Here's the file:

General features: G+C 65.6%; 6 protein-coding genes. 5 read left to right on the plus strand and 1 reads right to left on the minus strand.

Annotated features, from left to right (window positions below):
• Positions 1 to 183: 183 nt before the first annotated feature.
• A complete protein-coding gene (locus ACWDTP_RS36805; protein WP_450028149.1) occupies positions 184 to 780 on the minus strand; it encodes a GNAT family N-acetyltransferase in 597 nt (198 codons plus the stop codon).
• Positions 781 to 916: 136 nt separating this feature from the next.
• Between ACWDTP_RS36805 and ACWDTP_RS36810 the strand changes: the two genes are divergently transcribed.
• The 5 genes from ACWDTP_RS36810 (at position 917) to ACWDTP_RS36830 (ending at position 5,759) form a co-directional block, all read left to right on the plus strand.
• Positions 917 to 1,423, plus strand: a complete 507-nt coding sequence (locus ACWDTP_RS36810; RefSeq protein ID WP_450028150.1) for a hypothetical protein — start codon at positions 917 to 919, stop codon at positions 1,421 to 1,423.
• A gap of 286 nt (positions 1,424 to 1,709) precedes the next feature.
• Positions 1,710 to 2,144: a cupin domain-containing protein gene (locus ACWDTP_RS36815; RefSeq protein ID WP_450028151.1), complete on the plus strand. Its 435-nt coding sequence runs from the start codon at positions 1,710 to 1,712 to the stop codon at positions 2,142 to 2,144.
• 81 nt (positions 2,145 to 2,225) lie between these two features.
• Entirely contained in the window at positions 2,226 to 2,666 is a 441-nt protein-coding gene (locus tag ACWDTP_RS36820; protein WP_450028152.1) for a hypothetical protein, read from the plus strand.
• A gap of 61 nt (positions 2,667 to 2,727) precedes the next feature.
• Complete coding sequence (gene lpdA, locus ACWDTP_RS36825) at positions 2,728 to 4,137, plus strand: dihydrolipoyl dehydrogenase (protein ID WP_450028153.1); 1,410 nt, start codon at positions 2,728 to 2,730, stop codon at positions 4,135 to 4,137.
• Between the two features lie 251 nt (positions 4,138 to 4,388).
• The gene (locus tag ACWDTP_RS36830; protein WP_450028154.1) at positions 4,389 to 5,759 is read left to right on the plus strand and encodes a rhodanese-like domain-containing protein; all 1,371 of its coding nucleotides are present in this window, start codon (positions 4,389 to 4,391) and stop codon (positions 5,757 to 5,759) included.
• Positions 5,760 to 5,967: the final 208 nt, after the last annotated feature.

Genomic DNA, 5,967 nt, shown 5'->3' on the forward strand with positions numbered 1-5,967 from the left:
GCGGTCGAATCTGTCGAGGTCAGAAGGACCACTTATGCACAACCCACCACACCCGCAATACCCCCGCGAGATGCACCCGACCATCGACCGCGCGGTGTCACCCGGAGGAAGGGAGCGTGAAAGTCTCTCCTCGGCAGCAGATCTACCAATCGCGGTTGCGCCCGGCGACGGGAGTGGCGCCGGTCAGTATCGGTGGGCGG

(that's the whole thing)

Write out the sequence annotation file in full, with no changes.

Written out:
General features: G+C 65.6%; 6 protein-coding genes. 5 read left to right on the plus strand and 1 reads right to left on the minus strand.

Annotated features, from left to right (window positions below):
• Positions 1 to 183: 183 nt before the first annotated feature.
• A complete protein-coding gene (locus ACWDTP_RS36805; protein WP_450028149.1) occupies positions 184 to 780 on the minus strand; it encodes a GNAT family N-acetyltransferase in 597 nt (198 codons plus the stop codon).
• Positions 781 to 916: 136 nt separating this feature from the next.
• Between ACWDTP_RS36805 and ACWDTP_RS36810 the strand changes: the two genes are divergently transcribed.
• The 5 genes from ACWDTP_RS36810 (at position 917) to ACWDTP_RS36830 (ending at position 5,759) form a co-directional block, all read left to right on the plus strand.
• Positions 917 to 1,423, plus strand: a complete 507-nt coding sequence (locus ACWDTP_RS36810; RefSeq protein ID WP_450028150.1) for a hypothetical protein — start codon at positions 917 to 919, stop codon at positions 1,421 to 1,423.
• A gap of 286 nt (positions 1,424 to 1,709) precedes the next feature.
• Positions 1,710 to 2,144: a cupin domain-containing protein gene (locus ACWDTP_RS36815; RefSeq protein ID WP_450028151.1), complete on the plus strand. Its 435-nt coding sequence runs from the start codon at positions 1,710 to 1,712 to the stop codon at positions 2,142 to 2,144.
• 81 nt (positions 2,145 to 2,225) lie between these two features.
• Entirely contained in the window at positions 2,226 to 2,666 is a 441-nt protein-coding gene (locus tag ACWDTP_RS36820; protein WP_450028152.1) for a hypothetical protein, read from the plus strand.
• A gap of 61 nt (positions 2,667 to 2,727) precedes the next feature.
• Complete coding sequence (gene lpdA, locus ACWDTP_RS36825) at positions 2,728 to 4,137, plus strand: dihydrolipoyl dehydrogenase (protein ID WP_450028153.1); 1,410 nt, start codon at positions 2,728 to 2,730, stop codon at positions 4,135 to 4,137.
• Between the two features lie 251 nt (positions 4,138 to 4,388).
• The gene (locus tag ACWDTP_RS36830; protein WP_450028154.1) at positions 4,389 to 5,759 is read left to right on the plus strand and encodes a rhodanese-like domain-containing protein; all 1,371 of its coding nucleotides are present in this window, start codon (positions 4,389 to 4,391) and stop codon (positions 5,757 to 5,759) included.
• Positions 5,760 to 5,967: the final 208 nt, after the last annotated feature.

Genomic DNA, 5,967 nt, shown 5'->3' on the forward strand with positions numbered 1-5,967 from the left:
GCGGTCGAATCTGTCGAGGTCAGAAGGACCACTTATGCACAACCCACCACACCCGCAATACCCCCGCGAGATGCACCCGACCATCGACCGCGCGGTGTCACCCGGAGGAAGGGAGCGTGAAAGTCTCTCCTCGGCAGCAGATCTACCAATCGCGGTTGCGCCCGGCGACGGGAGTGGCGCCGGTCAGTATCGGTGGGCGG